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Accurate or Sensationalized: The Self-Harm in HBO’s Sharp Objects

How many bananas does the show get on our Mental Banana-Meter, which measures mental health realism in TV and movies? A top psychiatrist answers all the questions.

Thriller narrative, award-winning acting…and mental health issues as ubiquitous as teens on roller skates. So much so, the cutting scenes with Amy Adams’ character, Camille Preaker, serve as an equally potent storyline to the reporter-covering-murder plot.

Cutting—part of a group of behaviors clinically called non-suicidal self-injury (NSSI)—are more common in women than men, and particularly in female teens and college students. As an unspecified 30-something, Camille—who cut as an escape response to the trauma she experienced as a child—would have been part of the roughly 8.35 percent of women age 25-44 who had experienced at least one act of self-harm in a study published in The Lancet Psychiatry journal.

First out in 2018 and now streaming on HBO Max and Hulu, Sharp Objects is raw, psychologically intense, and—we wondered—realistic or exaggerated in its portrayal of self-harm? New York City psychiatrist Sue Varma, M.D., took our screen test.

Q: Is Sharp Objects giving an accurate portrayal of self-harm/cutting behaviors? Particularly on Episode 5, where you see that full words have been scratched all over Camille’s body.
A: “Self-cutting is a form of self-injury and can take many forms—cutting, burning, and thin long slices—usually on arms, legs, torso. Rarely, also occasionally etching words.”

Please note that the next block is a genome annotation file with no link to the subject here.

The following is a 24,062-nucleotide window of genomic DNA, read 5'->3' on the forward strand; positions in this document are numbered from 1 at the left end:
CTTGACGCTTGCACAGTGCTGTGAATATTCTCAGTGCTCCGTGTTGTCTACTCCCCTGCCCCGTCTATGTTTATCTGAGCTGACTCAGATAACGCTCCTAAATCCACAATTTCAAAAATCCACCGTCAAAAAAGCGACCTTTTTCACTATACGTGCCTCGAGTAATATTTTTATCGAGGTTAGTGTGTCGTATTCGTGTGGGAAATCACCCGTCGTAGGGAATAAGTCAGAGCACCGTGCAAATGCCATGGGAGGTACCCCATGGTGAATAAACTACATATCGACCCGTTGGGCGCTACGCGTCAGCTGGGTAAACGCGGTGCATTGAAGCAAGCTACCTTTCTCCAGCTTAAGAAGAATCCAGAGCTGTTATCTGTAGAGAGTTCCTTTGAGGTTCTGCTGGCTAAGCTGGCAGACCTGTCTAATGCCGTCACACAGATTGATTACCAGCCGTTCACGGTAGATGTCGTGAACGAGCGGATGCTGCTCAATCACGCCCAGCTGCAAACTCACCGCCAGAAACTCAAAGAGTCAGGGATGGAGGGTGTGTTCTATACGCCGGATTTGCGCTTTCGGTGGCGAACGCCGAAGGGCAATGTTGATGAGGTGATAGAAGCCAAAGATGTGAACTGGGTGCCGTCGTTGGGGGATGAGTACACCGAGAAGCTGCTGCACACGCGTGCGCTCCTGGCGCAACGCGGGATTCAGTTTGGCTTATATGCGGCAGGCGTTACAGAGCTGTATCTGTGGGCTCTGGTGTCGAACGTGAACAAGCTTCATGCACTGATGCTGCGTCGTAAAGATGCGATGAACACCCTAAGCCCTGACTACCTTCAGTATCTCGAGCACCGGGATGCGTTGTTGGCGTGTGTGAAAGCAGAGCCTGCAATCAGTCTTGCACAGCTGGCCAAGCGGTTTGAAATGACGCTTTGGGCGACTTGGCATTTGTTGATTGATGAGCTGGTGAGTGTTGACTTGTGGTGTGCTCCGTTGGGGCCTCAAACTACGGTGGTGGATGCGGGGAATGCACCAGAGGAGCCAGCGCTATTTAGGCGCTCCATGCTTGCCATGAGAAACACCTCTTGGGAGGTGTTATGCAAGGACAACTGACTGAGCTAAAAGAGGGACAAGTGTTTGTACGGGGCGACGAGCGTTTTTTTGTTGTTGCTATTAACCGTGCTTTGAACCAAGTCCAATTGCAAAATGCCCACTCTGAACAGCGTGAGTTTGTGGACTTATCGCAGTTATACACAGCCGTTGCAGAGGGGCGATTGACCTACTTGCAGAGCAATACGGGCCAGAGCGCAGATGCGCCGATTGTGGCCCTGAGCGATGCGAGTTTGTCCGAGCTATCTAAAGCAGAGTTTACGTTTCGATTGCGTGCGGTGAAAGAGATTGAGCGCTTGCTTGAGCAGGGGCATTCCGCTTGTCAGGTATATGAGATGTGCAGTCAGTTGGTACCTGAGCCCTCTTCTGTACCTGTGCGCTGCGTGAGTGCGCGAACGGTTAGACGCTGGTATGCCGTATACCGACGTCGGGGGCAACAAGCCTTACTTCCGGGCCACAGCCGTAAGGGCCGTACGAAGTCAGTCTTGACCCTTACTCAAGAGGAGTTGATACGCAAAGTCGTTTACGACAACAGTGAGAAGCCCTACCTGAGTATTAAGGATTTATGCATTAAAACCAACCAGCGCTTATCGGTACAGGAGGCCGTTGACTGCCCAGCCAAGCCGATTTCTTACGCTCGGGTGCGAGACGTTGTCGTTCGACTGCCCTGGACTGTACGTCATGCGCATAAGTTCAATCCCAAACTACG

Q: What makes people cut?
A: “It is an impulsive response attempt to try to alleviate emotional pain/distress. Cutting serves as a distraction, avoidance, numbness, when an overwhelming and desperate feeling comes over, or an inability to cope with the magnitude of the feeling—whether it be sadness, loneliness, rejection, loss. A person may feel inconsolable at the time. They may have a very limited range of healthy and effective coping mechanisms.”

Q: Does it often lead to worse behaviors or does it help contain emotions?
A: “It isn’t very effective, as it doesn’t get at the underlying issue. You can end up with more guilt and shame—and, in an attempt to cover up, isolation. It can get infected and can bleed seriously, requiring an ER  visit. It can cause permanent scarring, which can be stigmatizing.”

Q: What makes someone try it in the first place?
A: “It’s unclear how it starts, sometimes it is even with ice or very cold water and can escalate from there. Feeling pain starts to feel good, because endorphins are released to address the physical pain, so it can become a cycle. It offers temporary relief/catharsis, similar to crying, lifting your mood temporarily. Sometimes people like to have a place to ‘put’ their pain, to park it somewhere, to have tangible wounds that ‘legitimize’ their pain.”

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Q: Does it typically start as wrist scratches, or on more hidden areas, like the upper thighs and under the fingernails as on Sharp Objects?
A: “Wrist scratches are one of the most common—people just cover them with long sleeves that they wear during all seasons—but so are the upper thighs. Many of these fade and aren’t noticeable. Under the fingernails hasn’t been as frequent in my experience.” 

Q: Anything else to add about how cutting is presented on the show?
A: “I’d add that, while someone cutting may attempt to mask or distract from the emotional pain, it rarely is described as physically pleasurable. At the end of the second episode, she is cutting her belly; they showed something similar on the first episode and, juxtaposed with the sexual images, you think there is something else going on. So that would be where I think this portrayal might be stretching it a little.”

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